Due to the Venturi Effect, overpasses act like a wind tunnel during a tornado. Sitting or laying in an overpass, you have an increased chance of debris hitting you—the main cause of death from tornadoes. Further, tornado winds tend to be worse higher up in the funnel, than lower. The lower to the ground you are, the safer you will be.
So, where is the safest place to be during a tornado? Unless you live in a mobile home, experts say, stay home instead of trying to outrun a tornado. A mobile home is one of the most unsafe places to seek shelter during a tornado. Finding yourself in a mobile home in a tornado is one place that experts say evacuate and find alternative shelter.
In any building, whether you’re at home, the office, grocery store or other sturdy structure, the safest area is in an internal room without windows on the lowest floor.
If you are lucky enough to have a basement, it’s the best place when a tornado is coming; however stay away from the west and south walls. Tornadoes, generally, but not always, move from southwest to northeast or west to east. Cover yourself with a piece of heavy furniture such as a workbench or heavy table. If you have room under the stairs, this is a good place, too. Make note of what is sitting above you—a piano, wood hutch or other piece of heavy large furniture could come through the floor.
If your house does not have a basement, you need to seek shelter in an internal room, such as a closet or bathroom. Put as many walls between you and the outside as you can. Experts believe a bathroom is safer because they tend to have smaller windows and theorize that the pipes surrounding a bathroom add protection. Crawl into the bathtub and cover yourself with blankets or a mattress.
Evacuating an area is only safe when you know your route will be clear of debris, congestion and flash floods. If you see a tornado developing in the distance, watch it for a few minutes. Is it moving right or left in relation to stationary objects such as a building, tree, or power pole? If not, then assume its path is straight for you. If you can see the direction it is moving, drive at right angles away from its direction.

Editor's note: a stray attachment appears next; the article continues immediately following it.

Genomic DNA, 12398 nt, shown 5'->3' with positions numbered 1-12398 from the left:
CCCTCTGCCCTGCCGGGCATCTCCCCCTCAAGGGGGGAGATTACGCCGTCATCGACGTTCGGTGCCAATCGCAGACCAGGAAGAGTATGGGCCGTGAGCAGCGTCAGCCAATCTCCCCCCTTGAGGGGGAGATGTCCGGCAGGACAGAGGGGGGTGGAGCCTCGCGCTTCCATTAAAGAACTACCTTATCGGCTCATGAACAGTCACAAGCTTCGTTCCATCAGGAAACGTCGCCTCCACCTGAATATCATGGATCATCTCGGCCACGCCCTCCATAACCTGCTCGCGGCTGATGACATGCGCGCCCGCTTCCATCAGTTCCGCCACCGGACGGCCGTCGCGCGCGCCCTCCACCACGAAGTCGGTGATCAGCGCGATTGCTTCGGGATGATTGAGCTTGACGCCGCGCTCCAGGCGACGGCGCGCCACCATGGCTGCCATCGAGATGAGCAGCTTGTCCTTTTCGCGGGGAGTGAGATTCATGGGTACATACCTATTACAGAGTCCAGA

Nothing can guarantee 100 percent you will survive a tornado. However, the safest place to be during a tornado is in a basement or other underground storm shelter. If neither of these are plausible where you live, FEMA recommends reinforcing a room in your house as a safe room and even has free plans how to build a shelter in your house.
Know the signs of a tornado:
- Clouds moving quickly towards each other or rotating
- Flying debris
- A sickly green or green-black sky
- The sound of rushing air, turning to a roar or sounding like freight train
- The development of a wall cloud
- Tornado watch- conditions are ripe to produce a tornado
- Tornado warning- confirmed tornado in the area
I did not pull over that night. All the areas I drove through were tornado-free. Being alert, aware, knowledgeable, and listening to NOAA weather alert radio helped me.
Further reading about severe weather:
- Spring Storms Bug-Out Bag Check List
- Are You Ready for Spring Storms?
- Tornado Season is Here
- How to Survive a Summer Power Outage